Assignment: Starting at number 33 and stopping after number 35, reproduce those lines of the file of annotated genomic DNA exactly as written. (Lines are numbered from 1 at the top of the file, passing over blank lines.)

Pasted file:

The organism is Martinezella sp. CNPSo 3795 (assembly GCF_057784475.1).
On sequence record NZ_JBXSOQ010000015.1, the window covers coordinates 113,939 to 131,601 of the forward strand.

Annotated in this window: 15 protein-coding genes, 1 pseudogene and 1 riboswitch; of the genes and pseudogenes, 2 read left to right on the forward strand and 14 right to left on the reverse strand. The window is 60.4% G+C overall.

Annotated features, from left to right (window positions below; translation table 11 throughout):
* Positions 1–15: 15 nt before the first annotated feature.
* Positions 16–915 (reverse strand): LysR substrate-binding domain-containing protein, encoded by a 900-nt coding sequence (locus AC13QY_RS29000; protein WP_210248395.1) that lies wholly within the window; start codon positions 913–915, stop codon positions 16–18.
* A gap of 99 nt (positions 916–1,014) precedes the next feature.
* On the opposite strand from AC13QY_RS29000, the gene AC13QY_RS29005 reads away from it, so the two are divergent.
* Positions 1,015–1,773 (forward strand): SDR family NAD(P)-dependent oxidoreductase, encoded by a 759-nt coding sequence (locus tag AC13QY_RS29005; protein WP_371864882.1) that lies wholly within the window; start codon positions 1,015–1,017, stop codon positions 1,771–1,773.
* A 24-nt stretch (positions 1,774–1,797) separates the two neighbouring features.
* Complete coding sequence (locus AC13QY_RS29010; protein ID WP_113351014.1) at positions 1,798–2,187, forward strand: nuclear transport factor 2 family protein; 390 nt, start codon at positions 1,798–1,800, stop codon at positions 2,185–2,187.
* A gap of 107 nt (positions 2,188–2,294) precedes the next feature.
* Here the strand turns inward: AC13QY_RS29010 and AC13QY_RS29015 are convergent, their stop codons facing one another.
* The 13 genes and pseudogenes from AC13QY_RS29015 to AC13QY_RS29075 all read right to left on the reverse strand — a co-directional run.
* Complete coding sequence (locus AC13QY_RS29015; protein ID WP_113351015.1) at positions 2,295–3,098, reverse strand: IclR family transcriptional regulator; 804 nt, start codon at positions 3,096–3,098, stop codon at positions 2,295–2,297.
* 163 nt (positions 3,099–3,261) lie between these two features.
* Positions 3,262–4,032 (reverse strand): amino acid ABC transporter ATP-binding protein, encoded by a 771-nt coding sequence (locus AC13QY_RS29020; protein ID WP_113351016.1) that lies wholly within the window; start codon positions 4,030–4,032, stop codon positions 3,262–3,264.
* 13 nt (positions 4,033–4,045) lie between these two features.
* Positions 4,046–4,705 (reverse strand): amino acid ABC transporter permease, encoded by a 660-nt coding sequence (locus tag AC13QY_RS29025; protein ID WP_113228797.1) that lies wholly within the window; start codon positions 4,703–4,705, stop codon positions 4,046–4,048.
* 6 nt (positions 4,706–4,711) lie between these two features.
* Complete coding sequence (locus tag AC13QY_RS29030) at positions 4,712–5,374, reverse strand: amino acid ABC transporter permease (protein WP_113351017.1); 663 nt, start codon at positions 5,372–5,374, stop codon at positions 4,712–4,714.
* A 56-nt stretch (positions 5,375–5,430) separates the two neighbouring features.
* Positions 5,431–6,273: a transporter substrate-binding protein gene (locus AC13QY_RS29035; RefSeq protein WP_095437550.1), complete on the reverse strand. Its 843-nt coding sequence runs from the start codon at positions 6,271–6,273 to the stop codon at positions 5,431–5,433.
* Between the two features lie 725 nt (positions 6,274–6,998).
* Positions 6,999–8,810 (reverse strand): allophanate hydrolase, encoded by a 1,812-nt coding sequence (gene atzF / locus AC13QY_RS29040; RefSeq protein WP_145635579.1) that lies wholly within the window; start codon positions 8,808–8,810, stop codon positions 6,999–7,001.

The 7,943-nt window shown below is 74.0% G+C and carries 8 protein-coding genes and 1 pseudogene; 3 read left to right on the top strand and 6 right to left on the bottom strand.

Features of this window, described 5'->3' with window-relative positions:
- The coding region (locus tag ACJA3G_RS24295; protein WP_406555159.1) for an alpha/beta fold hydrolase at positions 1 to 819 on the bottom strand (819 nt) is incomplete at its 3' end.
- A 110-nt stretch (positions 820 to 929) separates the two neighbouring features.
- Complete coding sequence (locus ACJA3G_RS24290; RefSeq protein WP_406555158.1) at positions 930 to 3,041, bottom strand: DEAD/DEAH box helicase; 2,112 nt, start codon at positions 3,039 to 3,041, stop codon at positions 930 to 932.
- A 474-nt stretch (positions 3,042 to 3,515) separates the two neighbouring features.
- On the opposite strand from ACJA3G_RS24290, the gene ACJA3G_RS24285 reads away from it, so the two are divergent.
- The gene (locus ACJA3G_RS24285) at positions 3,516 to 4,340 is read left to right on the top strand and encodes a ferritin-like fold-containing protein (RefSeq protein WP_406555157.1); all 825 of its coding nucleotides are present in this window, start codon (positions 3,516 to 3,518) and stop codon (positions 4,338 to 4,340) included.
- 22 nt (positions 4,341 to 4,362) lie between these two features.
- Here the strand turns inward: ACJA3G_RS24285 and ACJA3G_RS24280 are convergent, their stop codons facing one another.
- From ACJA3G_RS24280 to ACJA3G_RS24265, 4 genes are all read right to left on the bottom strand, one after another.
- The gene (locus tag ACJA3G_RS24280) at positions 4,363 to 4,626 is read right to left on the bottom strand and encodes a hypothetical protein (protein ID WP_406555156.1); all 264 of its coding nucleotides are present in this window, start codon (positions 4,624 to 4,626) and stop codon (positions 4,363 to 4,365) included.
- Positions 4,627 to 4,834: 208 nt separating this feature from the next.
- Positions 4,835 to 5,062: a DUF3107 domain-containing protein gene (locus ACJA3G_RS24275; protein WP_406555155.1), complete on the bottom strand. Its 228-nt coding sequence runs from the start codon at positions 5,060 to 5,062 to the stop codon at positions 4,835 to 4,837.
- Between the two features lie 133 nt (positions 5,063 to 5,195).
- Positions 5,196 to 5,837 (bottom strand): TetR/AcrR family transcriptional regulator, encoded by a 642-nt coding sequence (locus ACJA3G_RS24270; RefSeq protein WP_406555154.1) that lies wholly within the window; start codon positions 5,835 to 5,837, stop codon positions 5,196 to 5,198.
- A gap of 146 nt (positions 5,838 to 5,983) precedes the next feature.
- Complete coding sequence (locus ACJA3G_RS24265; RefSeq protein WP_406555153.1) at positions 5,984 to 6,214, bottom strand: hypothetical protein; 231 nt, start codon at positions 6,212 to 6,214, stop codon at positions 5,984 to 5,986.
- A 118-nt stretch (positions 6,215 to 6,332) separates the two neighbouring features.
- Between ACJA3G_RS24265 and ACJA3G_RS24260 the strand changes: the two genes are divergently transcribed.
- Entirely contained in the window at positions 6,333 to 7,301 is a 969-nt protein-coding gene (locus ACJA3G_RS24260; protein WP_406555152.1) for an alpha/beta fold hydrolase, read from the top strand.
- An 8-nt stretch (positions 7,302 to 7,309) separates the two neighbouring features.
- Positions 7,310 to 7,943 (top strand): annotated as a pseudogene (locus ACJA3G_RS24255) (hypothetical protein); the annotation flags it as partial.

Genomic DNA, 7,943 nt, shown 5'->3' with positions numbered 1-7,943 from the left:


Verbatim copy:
- The gene (locus ACJA3G_RS24285) at positions 3,516 to 4,340 is read left to right on the top strand and encodes a ferritin-like fold-containing protein (RefSeq protein WP_406555157.1); all 825 of its coding nucleotides are present in this window, start codon (positions 3,516 to 3,518) and stop codon (positions 4,338 to 4,340) included.
- 22 nt (positions 4,341 to 4,362) lie between these two features.
- Here the strand turns inward: ACJA3G_RS24285 and ACJA3G_RS24280 are convergent, their stop codons facing one another.